About this item

Every time we Google something, Facebook someone, Uber somewhere, or even just turn on a light, we create data that businesses collect and use to make decisions about us. In many ways this has improved our lives, yet, we as individuals do not benefit from this wealth of data as much as we could. Moreover, whether it is a bank evaluating our credit worthiness, an insurance company determining our risk level, or a potential employer deciding whether we get a job, it is likely that this data will be used against us rather than for us.

In Data for the People, Andreas Weigend draws on his years as a consultant for commerce, education, healthcare, travel and finance companies to outline how Big Data can work better for all of us. As of today, how much we benefit from Big Data depends on how closely the interests of big companies align with our own. Too often, outdated standards of control and privacy force us into unfair contracts with data companies, but it doesn't have to be this way. Weigend makes a powerful argument that we need to take control of how our data is used to actually make it work for us. Only then can we the people get back more from Big Data than we give it.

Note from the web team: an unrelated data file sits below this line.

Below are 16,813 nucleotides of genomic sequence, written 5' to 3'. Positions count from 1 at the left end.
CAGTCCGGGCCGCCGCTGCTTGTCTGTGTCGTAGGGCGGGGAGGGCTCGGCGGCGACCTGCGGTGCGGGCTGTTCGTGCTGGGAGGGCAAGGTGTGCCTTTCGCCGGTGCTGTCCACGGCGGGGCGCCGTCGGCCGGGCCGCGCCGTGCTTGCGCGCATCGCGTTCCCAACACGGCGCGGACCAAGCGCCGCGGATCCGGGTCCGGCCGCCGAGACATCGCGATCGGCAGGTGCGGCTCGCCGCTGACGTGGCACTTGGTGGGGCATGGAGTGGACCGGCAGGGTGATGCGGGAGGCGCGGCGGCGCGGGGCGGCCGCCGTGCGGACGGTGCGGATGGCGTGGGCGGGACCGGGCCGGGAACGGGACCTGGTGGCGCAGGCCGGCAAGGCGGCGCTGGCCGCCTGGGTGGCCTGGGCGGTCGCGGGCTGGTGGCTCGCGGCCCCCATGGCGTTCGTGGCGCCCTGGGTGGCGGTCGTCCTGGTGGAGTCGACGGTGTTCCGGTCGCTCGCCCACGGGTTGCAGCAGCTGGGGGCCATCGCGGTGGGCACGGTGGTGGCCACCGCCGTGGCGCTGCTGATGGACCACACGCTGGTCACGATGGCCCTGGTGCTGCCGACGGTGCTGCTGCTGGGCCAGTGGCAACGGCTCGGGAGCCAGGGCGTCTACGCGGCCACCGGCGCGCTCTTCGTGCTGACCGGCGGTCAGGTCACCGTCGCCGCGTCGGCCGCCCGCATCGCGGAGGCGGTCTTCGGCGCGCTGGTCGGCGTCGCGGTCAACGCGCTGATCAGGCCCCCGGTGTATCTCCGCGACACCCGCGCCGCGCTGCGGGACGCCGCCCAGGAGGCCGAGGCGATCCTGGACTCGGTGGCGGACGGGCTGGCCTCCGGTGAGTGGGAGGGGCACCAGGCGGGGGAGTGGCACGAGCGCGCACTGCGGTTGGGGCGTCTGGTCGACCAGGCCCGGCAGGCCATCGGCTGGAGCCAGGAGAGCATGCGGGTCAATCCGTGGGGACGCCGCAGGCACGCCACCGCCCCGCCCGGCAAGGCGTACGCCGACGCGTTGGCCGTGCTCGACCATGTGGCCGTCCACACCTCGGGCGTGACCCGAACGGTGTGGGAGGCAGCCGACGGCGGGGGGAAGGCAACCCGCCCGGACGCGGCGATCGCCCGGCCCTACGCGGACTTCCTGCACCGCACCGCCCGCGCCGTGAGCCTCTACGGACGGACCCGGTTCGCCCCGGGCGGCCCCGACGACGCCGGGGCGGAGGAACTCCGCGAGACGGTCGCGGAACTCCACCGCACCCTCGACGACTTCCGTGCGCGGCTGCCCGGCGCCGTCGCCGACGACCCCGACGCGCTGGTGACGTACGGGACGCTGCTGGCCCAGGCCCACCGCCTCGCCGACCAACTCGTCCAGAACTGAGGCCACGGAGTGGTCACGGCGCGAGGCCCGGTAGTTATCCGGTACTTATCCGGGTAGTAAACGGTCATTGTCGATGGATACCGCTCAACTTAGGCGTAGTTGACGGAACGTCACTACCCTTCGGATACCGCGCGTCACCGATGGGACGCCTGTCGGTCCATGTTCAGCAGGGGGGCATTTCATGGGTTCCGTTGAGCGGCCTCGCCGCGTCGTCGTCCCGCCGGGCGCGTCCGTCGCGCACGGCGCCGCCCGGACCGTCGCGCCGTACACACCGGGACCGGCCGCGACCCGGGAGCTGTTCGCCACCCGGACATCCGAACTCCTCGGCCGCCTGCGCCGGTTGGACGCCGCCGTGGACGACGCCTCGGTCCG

Big Data is here to stay. Now is the time to find out how we can be empowered by it.

About the Author

Andreas Weigend

Andreas Weigend is an expert on social-local-mobile technologies, big data, and consumer behavior, the combination of which he calls the social data revolution. He was the chief scientist at Amazon, where he helped create that company's culture of data, experimentation, and innovation.

He is the founder and director of the Social Data Lab, a mentor at Stanford's StartX, and a lecturer at UC Berkeley. His clients include Alibaba, BMW, Deutsche Telekom, GE, Hyatt, Lufthansa, MasterCard, Tencent, and the World Economic Forum.

He received his PhD in physics from Stanford and now lives in San Francisco, Shanghai, and on weigend.com.

Read Next Recommendation

Discuss with your friends

Report incorrect product information.